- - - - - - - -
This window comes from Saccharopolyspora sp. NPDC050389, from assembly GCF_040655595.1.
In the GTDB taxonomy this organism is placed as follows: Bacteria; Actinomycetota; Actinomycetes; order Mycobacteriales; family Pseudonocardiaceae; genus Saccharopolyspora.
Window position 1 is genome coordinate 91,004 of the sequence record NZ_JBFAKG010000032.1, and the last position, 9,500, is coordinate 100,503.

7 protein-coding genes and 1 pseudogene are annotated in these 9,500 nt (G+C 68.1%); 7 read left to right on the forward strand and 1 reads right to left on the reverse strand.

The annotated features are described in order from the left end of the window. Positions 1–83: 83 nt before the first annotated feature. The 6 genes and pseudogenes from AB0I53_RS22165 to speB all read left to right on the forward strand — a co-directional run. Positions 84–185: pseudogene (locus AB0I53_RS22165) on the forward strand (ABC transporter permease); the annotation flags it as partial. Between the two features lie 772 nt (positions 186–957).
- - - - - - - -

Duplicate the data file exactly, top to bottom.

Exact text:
This window comes from Saccharopolyspora sp. NPDC050389, from assembly GCF_040655595.1.
In the GTDB taxonomy this organism is placed as follows: Bacteria; Actinomycetota; Actinomycetes; order Mycobacteriales; family Pseudonocardiaceae; genus Saccharopolyspora.
Window position 1 is genome coordinate 91,004 of the sequence record NZ_JBFAKG010000032.1, and the last position, 9,500, is coordinate 100,503.

7 protein-coding genes and 1 pseudogene are annotated in these 9,500 nt (G+C 68.1%); 7 read left to right on the forward strand and 1 reads right to left on the reverse strand.

The annotated features are described in order from the left end of the window. Positions 1–83: 83 nt before the first annotated feature. The 6 genes and pseudogenes from AB0I53_RS22165 to speB all read left to right on the forward strand — a co-directional run. Positions 84–185: pseudogene (locus AB0I53_RS22165) on the forward strand (ABC transporter permease); the annotation flags it as partial. Between the two features lie 772 nt (positions 186–957).